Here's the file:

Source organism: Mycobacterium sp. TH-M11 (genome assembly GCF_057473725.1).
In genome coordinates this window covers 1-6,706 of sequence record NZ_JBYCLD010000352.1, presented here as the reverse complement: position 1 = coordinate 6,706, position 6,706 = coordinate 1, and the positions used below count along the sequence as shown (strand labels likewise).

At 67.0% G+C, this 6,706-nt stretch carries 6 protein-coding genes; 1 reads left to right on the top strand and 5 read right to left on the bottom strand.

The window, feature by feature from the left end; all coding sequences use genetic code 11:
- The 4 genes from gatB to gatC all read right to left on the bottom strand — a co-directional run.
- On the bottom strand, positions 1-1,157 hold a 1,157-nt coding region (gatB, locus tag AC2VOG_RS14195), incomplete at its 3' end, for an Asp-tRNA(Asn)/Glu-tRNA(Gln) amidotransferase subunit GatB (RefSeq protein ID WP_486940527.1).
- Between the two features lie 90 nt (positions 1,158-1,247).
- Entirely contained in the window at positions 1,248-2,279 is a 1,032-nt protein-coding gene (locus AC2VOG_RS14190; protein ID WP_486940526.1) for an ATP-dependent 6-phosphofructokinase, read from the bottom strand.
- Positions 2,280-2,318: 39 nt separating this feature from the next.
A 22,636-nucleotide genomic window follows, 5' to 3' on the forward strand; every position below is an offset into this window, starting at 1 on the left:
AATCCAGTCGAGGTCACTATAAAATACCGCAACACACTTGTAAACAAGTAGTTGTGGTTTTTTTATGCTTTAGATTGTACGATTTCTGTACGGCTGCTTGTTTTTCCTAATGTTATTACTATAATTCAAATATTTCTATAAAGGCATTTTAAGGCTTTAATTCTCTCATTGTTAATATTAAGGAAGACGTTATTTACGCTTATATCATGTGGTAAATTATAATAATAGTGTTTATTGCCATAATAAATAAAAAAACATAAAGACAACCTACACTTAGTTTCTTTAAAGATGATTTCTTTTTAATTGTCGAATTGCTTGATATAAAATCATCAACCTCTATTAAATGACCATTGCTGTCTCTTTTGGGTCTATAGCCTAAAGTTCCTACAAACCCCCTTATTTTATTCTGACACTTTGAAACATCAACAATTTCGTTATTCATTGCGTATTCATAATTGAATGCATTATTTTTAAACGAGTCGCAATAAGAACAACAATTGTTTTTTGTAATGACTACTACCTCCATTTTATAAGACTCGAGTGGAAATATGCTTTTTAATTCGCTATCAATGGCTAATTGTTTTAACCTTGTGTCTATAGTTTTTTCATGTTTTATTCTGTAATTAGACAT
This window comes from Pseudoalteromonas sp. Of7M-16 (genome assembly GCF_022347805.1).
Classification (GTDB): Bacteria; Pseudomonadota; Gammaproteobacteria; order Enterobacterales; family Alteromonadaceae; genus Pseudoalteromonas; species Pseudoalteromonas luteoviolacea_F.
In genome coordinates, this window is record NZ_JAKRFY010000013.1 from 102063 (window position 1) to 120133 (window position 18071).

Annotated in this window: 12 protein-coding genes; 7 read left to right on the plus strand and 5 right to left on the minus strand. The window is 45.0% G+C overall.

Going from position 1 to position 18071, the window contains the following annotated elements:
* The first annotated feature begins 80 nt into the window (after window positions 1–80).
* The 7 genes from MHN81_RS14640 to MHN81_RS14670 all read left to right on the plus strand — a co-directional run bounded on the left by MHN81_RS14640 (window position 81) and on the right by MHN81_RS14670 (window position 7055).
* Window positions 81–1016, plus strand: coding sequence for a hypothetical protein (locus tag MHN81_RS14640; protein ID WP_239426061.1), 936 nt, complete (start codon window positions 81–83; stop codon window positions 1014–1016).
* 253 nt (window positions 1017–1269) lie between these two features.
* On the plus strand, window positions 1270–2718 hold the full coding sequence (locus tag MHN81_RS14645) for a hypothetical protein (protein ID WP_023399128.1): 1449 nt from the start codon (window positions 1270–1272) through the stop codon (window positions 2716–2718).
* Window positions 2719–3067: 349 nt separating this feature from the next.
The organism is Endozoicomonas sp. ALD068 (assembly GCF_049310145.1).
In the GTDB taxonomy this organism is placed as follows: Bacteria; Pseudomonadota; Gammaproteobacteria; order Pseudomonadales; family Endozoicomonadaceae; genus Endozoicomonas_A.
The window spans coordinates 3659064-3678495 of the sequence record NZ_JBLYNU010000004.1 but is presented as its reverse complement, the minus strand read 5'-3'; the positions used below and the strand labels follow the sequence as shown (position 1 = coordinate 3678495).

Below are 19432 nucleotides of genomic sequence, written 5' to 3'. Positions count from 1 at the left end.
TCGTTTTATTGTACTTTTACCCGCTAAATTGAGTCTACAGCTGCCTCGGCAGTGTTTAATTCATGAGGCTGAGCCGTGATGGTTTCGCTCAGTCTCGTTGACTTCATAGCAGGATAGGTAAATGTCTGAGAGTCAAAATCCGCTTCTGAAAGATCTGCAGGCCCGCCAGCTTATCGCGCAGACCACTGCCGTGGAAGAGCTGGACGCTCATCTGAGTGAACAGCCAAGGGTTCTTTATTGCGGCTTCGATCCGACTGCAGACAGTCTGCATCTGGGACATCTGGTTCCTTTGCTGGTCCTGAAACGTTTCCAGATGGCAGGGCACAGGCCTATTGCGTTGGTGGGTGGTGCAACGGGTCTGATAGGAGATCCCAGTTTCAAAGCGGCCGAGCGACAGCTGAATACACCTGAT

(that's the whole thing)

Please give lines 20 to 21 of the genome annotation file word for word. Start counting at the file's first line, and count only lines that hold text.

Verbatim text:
* 253 nt (window positions 1017–1269) lie between these two features.
* On the plus strand, window positions 1270–2718 hold the full coding sequence (locus tag MHN81_RS14645) for a hypothetical protein (protein ID WP_023399128.1): 1449 nt from the start codon (window positions 1270–1272) through the stop codon (window positions 2716–2718).